"When your days are done and you sleep with your fathers, I will raise up your Seed, who will come forth from you after you, and I will establish his kingdom. He will build a house for My Name, and I will establish his royal throne forever." (2Sam 7:12-13)

According to the Good News of Paul, Yeshua was the promised Seed of David:

"Paul, a slave of Messiah Yeshua, called to be an emissary and set apart for the Good News of God, which He announced beforehand through His prophets in the Holy Scriptures. Concerning His Son, He came into being from the seed of David according to the flesh." (Rom 1:1-3 TLV)

"Remember Yeshua the Messiah, raised from the dead, from the seed of David—according to my Good News." (2Tim 2:8 TLV)

Then Paul quotes from Psalm 2 as the clinching argument that Yeshua was the intended subject of the announcement "You are my Son." Paul's message is consistent with prior announcements from Gabriel (Luke 1:32), Zechariah (Luke 1:69), Bartimaeus (Luke 18:38-39), and Peter (Acts 2:29-30) that Yeshua was the heir to David's throne. Next Paul mentions the promise made to the fathers, namely Abraham, Isaac and Jacob. Paul reiterates this promise in his defense speech before the Jewish King Agrippa:

"Now I stand here to be judged for the hope of the promise made by God to our fathers, which our twelve tribes hope to attain, earnestly serving night and day." (Acts 26:6-7 MW)

In his letters Paul speaks of the promise given to Abraham and its significance (Rom 4:13, 16; Gal 3:14, 16, 18, 29), as well as Isaac (Rom 9:7-8, 10; Gal 4:28) and Jacob (Rom 9:4, 9-13; Eph 2:12). The Christian idea of the Good News ("Jesus died for my sins so I could have a home in heaven") lacks the foundation Paul asserts. The fulfillment of the promise of the Messianic Seed, made in the beginning to the Woman, then declared to the patriarchs and finally to David is key to understanding the nature of the Good News. "His-Story" set forth in the Tanakh and the apostolic narratives is the story of God's great plan to fulfill His promise through His covenant people Israel.

Savior: Paul introduces the mission of Yeshua by calling him "Savior." The Greek word sōtēr refers to one who liberates from real or threatening harm or loss, and thus is a deliverer. In the LXX sōtēr renders the Heb. yeshu'ah ("one who brings deliverance") and the participle moshia a derivative of the verb yasha ("to save") (DNTT 3:217), and is related to Yeshua’s own name (Matt 1:21). Paul no doubt spoke to the synagogue in Hebrew so the hearers would recognize the play on words of "God brought to Israel yeshu'ah, Yeshua."

The Tanakh speaks concretely of God as Savior (cf. 2Sam 22:3; Ps 17:7; 106:21; Isa 19:20; 43:3, 11; 45:15, 21; Hos 13:4; Luke 1:47), so by saying that God had brought a Savior, Paul means that Yeshua is acting for God to accomplish salvation of His people. Note that the Savior was brought to Israel, and he was not the first to say it (Luke 2:11; Acts 5:31). Yeshua must be the Savior of Israel (2Tim 1:10) before he can be Savior of the world (John 4:42). This is the essence of Paul's later assertion that the Good News is for the Jew first (Rom 1:16).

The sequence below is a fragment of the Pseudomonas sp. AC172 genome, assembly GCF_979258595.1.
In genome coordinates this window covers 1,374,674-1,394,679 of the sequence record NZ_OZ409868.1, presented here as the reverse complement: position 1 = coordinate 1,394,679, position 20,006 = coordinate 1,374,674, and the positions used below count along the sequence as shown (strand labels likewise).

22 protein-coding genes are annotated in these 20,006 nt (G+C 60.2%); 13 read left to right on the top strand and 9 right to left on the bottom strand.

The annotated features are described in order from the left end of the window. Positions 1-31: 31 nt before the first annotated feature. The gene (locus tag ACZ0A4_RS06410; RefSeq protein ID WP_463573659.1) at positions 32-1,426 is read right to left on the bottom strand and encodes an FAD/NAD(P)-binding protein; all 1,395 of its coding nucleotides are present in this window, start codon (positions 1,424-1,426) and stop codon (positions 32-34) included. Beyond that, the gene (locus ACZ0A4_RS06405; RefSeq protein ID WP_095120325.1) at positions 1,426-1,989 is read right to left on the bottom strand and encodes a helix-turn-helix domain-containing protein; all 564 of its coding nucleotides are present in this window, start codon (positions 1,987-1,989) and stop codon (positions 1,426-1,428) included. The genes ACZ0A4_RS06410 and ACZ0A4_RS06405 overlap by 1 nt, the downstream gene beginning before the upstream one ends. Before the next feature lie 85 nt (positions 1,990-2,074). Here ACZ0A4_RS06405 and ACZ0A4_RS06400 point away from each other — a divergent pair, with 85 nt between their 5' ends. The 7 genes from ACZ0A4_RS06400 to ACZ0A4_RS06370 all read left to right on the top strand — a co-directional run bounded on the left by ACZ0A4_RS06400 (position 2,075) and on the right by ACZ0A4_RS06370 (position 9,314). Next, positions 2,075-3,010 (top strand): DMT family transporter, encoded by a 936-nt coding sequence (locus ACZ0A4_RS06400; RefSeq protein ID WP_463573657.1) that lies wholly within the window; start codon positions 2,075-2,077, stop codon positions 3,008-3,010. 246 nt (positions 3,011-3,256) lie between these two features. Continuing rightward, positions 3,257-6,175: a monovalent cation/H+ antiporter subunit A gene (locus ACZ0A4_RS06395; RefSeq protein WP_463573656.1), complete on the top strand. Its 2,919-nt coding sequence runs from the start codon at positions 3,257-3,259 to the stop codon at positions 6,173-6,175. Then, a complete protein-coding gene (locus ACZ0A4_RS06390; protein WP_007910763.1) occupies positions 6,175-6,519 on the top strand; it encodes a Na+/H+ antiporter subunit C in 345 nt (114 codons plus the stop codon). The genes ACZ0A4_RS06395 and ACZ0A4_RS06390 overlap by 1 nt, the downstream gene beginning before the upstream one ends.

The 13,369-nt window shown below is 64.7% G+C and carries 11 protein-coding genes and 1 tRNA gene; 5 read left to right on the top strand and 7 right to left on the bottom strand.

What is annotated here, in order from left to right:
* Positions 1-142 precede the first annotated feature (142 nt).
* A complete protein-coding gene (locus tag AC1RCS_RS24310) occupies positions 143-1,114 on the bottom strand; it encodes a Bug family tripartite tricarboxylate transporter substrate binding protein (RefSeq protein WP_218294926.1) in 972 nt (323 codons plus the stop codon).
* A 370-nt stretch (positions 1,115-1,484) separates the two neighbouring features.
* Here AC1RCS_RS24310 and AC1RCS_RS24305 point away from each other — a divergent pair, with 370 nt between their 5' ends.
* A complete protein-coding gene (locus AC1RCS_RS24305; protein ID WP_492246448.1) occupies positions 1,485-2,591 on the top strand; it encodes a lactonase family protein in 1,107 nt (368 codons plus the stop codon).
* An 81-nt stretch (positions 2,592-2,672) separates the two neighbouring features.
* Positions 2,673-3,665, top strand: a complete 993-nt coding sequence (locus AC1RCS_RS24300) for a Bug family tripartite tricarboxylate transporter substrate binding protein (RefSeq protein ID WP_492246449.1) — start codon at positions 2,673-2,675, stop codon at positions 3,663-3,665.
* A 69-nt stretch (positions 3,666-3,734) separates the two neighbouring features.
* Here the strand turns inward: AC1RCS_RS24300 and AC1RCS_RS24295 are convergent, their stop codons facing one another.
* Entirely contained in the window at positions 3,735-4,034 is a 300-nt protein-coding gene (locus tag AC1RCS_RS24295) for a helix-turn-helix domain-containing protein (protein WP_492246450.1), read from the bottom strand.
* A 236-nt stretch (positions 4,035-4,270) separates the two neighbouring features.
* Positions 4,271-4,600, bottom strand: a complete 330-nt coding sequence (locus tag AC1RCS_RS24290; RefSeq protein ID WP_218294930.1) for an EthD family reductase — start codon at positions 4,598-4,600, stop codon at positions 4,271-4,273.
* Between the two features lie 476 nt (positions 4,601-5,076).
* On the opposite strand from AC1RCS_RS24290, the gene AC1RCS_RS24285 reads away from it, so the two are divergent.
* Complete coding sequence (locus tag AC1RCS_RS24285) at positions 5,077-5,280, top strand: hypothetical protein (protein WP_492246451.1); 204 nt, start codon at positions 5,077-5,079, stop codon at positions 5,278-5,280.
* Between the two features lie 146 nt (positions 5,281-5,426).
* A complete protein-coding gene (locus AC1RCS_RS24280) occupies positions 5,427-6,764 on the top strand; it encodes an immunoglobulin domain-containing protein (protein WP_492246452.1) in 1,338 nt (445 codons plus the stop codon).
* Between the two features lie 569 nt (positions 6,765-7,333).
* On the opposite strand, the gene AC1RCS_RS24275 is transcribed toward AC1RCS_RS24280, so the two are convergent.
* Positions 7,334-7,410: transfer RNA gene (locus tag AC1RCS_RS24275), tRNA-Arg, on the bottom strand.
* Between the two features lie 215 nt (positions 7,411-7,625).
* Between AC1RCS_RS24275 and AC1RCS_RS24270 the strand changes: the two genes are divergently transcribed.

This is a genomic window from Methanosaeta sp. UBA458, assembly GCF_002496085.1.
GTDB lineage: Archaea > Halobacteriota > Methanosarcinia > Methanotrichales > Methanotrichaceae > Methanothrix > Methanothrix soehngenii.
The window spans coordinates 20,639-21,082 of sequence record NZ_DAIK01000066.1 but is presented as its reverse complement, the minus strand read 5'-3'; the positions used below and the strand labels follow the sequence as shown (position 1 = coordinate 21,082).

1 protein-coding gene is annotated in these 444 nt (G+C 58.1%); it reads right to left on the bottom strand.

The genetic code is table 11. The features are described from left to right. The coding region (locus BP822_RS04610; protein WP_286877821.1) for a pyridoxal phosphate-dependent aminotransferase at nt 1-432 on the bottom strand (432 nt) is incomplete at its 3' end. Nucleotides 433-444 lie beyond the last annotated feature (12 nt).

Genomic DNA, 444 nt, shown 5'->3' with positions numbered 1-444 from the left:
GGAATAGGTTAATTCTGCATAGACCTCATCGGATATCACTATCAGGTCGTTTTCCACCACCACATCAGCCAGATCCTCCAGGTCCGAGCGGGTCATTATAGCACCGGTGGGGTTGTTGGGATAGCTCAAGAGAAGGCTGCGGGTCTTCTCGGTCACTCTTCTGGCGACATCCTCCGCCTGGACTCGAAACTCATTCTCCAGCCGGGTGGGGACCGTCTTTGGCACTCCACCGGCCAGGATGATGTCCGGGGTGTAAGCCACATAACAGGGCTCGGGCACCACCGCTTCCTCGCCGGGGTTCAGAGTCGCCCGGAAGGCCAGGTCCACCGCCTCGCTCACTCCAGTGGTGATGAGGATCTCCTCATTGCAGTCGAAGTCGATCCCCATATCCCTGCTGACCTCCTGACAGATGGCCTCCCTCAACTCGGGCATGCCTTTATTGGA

24 Before his arrival, Yochanan proclaimed an immersion of repentance to all the people of Israel.

Yochanan: Paul summarizes the ministry of Yochanan the Immerser, which is recorded in the four apostolic narratives (Matt 3:1-12; Mark 1:4-8; Luke 3:1-20; John 1:6-8, 19-36). Yochanan was most likely born in March, 3 BC, six months before Yeshua. (See my nativity commentary on Luke 1.) The beginning of Yochanan's ministry coincides with Caesar Tiberius, who began the fifteenth year of his reign, thus setting the commencement of Yochanan's ministry in Autumn A.D. 26 (Edersheim 183; Santala 125). Yochanan's ministry gained considerable notice among Israelites, even in the Diaspora (cf. Acts 19:3), and Paul emphasizes that Yochanan was the prophesied forerunner of the Messiah. The message of Yochanan called for immersion and repentance (cf. Mark 1:4).

immersion: The Greek word for "immersion" (translated in Christian Bibles as 'baptism') is baptisma, from the verb baptizō, which referred to any ceremonial washing. The noun means plunging, dipping or immersing. It does not mean sprinkling or pouring (DNTT 1:144). Not generally considered in Christian discussion of baptism is that Jewish immersion was (and is) self-immersion, and gender-specific. That is, men were not present when women immersed. And, no one was allowed to touch the one immersing. Yochanan did not need to put the penitent under for it to be valid. Rather, this phrase depicts Yochanan superintending the immersion of all those who came to him. As an attending witness he would insure that each person completely immersed himself. In all likelihood several people would be immersing at the same time. (See Ron Moseley, The Jewish Background of Christian Baptism.)